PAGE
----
The unconscionability doctrine in contract law enables a court to decline to enforce a contract whose terms are seriously one-sided, exploitative, or otherwise manifestly unfair. It is often criticized for being paternalist. The essay argues that the characterization of unconscionability doctrine as paternalist reflects common but misleading thought about paternalism and obscures more important issues about autonomy and social connection. The defense responds to another criticism: that unconscionability doctrine is an inappropriate, because economically inefficient, egalitarian tool. The final part discusses (...) more interesting but neglected questions about the scope of accommodation necessary to support fully meaningful autonomous activity. (shrink)
To understand one another as individuals and to fulfill the moral duties that require such understanding, we must communicate with each other. We must also maintain protected channels that render reliable communication possible, a demand that, Seana Shiffrin argues, yields a prohibition against lying and requires protection for free speech. This book makes a distinctive philosophical argument for the wrong of the lie and provides an original account of its difference from the wrong of deception. Drawing on legal as well (...) as philosophical arguments, the book defends a series of notable claims—that you may not lie about everything to the "murderer at the door," that you have reasons to keep promises offered under duress, that lies are not protected by free speech, that police subvert their mission when they lie to suspects, and that scholars undermine their goals when they lie to research subjects. Many philosophers start to craft moral exceptions to demands for sincerity and fidelity when they confront wrongdoers, the pressures of non-ideal circumstances, or the achievement of morally substantial ends. But Shiffrin consistently resists this sort of exceptionalism, arguing that maintaining a strong basis for trust and reliable communication through practices of sincerity, fidelity, and respecting free speech is an essential aspect of ensuring the conditions for moral progress, including our rehabilitation of and moral reconciliation with wrongdoers. (shrink)
Standard, familiar models portray harms and benefits as symmetrical. Usually, harm is portrayed as involving a worsening of one's situation, and benefits as involving an improvement. Yet morally, the aversion, prevention, and relief of harms seem, at least presumptively, to matter more than the provision, protection, and maintenance of comparable and often greater benefits. Standard models of harms and benefits have difficulty acknowledging this priority, much less explaining it. They also fail to identify harm accurately and reliably. In this paper, (...) I develop these problems, argue that we should reconsider our commitment to the standard models, and then merely gesture at the direction in which we might locate a superior approach, one that better accounts for the moral significance of harm and its relation to autonomy rights. (shrink)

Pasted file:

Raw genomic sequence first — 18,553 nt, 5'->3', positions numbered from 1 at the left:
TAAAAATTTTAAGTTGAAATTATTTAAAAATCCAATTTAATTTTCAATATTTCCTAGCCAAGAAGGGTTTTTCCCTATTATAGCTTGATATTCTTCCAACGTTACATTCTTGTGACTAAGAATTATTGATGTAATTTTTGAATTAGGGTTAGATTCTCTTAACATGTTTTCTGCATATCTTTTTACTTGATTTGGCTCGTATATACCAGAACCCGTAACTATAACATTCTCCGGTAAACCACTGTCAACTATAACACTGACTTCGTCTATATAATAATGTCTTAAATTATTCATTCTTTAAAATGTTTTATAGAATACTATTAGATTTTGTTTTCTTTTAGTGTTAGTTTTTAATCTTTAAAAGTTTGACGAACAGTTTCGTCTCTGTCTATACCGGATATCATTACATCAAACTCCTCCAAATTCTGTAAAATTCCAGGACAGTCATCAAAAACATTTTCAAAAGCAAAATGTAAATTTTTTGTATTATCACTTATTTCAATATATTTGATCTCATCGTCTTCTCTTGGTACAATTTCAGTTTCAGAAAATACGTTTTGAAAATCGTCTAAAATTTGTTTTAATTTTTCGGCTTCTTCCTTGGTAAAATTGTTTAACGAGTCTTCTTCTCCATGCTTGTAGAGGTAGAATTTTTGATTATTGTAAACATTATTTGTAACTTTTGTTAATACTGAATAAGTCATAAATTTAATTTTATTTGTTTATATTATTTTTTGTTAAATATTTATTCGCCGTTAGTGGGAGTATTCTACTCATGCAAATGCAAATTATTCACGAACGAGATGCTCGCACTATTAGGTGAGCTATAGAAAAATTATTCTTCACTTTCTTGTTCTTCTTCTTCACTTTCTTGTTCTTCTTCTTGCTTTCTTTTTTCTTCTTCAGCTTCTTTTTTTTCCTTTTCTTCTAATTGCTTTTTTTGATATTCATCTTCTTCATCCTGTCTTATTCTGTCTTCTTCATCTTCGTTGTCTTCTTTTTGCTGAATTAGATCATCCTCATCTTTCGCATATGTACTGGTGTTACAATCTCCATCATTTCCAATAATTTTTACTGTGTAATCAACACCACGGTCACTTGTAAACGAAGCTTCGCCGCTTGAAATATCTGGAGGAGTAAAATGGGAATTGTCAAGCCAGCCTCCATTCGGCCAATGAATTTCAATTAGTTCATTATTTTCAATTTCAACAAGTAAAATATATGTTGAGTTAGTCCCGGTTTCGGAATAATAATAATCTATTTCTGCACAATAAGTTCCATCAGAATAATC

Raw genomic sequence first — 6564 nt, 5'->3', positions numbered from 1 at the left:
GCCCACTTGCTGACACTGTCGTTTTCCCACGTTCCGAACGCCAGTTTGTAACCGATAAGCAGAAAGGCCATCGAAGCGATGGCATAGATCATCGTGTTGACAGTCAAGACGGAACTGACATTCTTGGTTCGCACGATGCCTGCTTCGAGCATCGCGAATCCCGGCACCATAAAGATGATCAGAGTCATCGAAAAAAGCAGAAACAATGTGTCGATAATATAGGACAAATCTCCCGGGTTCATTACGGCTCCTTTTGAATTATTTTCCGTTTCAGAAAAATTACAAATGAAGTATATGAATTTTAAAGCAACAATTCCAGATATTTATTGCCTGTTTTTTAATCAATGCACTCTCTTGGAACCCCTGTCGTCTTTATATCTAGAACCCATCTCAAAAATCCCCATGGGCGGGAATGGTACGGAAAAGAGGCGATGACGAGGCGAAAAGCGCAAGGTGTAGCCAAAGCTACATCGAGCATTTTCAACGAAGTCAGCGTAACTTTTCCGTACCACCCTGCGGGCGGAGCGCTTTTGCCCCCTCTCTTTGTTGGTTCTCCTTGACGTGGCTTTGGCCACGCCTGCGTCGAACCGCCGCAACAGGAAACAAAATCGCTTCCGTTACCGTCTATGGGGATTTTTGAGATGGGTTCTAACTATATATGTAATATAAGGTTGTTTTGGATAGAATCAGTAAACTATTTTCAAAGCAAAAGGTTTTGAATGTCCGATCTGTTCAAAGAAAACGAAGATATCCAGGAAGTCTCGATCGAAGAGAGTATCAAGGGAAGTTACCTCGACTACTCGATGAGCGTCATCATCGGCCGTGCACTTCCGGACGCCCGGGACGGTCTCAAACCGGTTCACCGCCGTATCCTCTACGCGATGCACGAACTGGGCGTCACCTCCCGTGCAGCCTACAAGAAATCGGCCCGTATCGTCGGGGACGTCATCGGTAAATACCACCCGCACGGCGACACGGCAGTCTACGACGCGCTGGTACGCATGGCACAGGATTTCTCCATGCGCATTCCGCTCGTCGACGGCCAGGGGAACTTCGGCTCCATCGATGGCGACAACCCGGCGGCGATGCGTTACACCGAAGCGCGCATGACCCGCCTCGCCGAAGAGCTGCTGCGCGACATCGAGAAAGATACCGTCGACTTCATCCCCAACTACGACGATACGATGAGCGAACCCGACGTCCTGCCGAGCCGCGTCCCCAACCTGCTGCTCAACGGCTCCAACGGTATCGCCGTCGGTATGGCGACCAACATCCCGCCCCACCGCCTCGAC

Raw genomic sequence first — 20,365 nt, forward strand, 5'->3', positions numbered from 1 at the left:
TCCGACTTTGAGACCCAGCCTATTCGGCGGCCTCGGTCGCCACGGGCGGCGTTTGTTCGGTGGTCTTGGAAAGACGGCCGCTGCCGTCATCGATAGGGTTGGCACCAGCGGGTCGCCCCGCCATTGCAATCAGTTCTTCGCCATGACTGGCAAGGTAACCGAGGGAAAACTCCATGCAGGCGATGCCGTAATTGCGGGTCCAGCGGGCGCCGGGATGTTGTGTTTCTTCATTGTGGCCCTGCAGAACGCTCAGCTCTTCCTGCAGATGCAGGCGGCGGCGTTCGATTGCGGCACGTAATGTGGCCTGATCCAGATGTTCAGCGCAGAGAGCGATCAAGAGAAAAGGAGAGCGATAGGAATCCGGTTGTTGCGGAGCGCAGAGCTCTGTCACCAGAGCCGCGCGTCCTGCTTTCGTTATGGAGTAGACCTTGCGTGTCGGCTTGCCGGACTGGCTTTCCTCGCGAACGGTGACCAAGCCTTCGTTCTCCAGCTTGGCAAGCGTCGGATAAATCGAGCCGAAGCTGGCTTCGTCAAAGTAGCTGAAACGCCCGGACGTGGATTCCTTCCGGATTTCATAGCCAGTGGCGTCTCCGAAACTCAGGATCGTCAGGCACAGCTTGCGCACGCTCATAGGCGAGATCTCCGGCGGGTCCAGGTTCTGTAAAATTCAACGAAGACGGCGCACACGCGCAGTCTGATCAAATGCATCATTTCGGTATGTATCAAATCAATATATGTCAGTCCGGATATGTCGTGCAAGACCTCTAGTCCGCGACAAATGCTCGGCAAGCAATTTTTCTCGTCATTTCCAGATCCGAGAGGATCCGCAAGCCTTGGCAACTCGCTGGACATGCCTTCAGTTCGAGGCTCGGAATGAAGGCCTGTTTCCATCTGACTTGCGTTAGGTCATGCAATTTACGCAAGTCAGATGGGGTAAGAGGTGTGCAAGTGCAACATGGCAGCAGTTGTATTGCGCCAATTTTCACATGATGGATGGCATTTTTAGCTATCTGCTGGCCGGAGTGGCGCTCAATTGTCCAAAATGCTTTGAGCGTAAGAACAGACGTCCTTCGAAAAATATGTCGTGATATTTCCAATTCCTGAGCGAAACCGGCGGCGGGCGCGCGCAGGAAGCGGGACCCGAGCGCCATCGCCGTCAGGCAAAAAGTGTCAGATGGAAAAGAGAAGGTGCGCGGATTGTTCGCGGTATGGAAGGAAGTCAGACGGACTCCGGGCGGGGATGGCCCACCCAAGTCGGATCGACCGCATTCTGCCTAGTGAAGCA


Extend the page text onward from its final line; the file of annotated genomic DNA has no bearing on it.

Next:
Legal domains concerned with deception often recognize and regulate cases of negligent deception. The philosophical discussion of deception should follow suit, shifting from an exclusive focus on deception-as-wrongful-manipulation to a broader panorama that includes negligent deception and contemplates cases in which negligent deception may be wrong even when intentional deception about the same information may be permissible. Interesting philosophical questions then arise about what distinguishes negligent deception from mere misunderstandings and mistakes. Those questions require further thought about how relationships involve (...) epistemic cooperation and interdependence, and when such relationships generate responsibility for others’ mental contents. (shrink)
Edited by a team of four leading philosophers, The Norton Introduction to Philosophy introduces students to contemporary perspectives on major philosophical issues and questions. This text features an impressive array of readings, including 25 specially-commissioned essays by prominent philosophers. A student-friendly presentation, a handy format, and a low price make The Norton Introduction to Philosophy as accessible and affordable as it is up-to-date.
I’m grateful to Professors Langton and Owens for their probing comments and to Mind for providing the occasion for this exchange. Both Langton and Owens helpfully push me to tackle interesting problems that I did not wrestle with in the book. I am game to try to answer them, but some of my responses are tentative and roughly hewn, offered more in the spirit of exploratory conversation than firm conviction.
In this article, I reply to eight critics of my book Speech Matters: On Lying, Morality, and the Law. The topics include lying, promising, reciprocity, free speech, and the testimonial duties of institutions.